GCC, GCCIA

Power grid main characteristics

Gulf Cooperation Council Interconnection Authority (GCCIA) is the first cross-border electrical interconnector in Middle East region. GCCIA connects the six countries of Gulf Cooperation Council (GCC) namely Bahrain, Kingdom of Saudi Arabia (KSA), Kuwait, Qatar and United Arab Emirates (UAE) through overhead lines and submarine cables.

“Serve the GCC countries and beyond, by leading the development of a reliable efficient power market, and providing knowledge excellence in power systems integration”

The GCC Member States are already receiving numerous benefits from the Interconnector operated by the GCCIA through namely savings on installed capacity expansions and reduced costs of operating reserve. Member States can gain even more on a daily basis if power trading is effectively launched.

The GCCIA, as most of the modern transmission system operators do, can and should also play a major role in the implementation and development of an efficient power trading in the GCC region. GCCIA aims to create a regional power market in the GCC countries to optimize the use of fuel resources. Towards this, GCCIA continuously conducts interactive seminars, workshops and forums to establish common grounds among the GCC power authorities. GCCIA has also launched various schemes for promotion of power trade among GCC countries. On the other hand, the ministries /regulators of the member states are also working on unbundling of power utilities and initiation of power sector reforms. GCCIA has already in place necessary infrastructure for carrying out power trade among member states. A bilateral trading system gives countries visibility over capacity in other member states and enables them to place bids using yearly, monthly or daily options. This is facilitated by the GCCIA, which then arranges transmission.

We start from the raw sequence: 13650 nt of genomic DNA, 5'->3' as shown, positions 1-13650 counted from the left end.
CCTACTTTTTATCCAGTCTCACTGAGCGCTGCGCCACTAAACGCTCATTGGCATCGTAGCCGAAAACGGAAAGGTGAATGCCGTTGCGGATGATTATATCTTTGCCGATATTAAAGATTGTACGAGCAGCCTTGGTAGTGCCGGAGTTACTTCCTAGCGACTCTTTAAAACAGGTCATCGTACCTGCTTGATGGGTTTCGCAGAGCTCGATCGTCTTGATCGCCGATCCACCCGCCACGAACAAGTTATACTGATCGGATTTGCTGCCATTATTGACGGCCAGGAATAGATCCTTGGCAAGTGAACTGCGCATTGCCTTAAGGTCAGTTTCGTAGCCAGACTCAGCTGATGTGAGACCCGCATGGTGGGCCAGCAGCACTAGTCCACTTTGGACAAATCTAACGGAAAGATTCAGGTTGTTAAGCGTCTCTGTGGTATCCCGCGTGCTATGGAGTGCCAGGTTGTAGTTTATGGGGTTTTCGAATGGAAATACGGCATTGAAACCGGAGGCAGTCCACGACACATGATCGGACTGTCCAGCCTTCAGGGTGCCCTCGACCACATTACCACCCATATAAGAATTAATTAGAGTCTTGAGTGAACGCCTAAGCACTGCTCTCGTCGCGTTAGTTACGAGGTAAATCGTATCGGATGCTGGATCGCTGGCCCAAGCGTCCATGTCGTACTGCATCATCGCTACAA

In time, the system will become more sophisticated, ultimately enabling countries beyond the GCC to balance energy demand and supply. On this trajectory, GCCIA is working for interconnection with other grids such as the Egypt, Jordan, Iraq, Lebanon, Syria and Turkey (EJILST) grid and the Maghreb Arab grid that promises abundant opportunities to export surplus power to other regions (for example, to export surplus power from the GCC region during the winter period when demand is low to Europe where winter power demand is high). This market also would encourage energy interchange during seasonal diversity with the peak demand during the hot summer seasons in the GCC region being supplied by regions where demand is low. Therefore, the development of a regional market through the GCC grid can provide alternative solutions to exporting energy through natural gas / oil by exporting of power.

For GCC member states, GCCIA interconnector is more than the economic benefits and energy security; it is the strategic project for the region, which reflects the strong bonding among the GCC member states. Evidently, the project has the backing of the GCC leaders and the support of electricity ministers to provide support to each other in case of emergencies.



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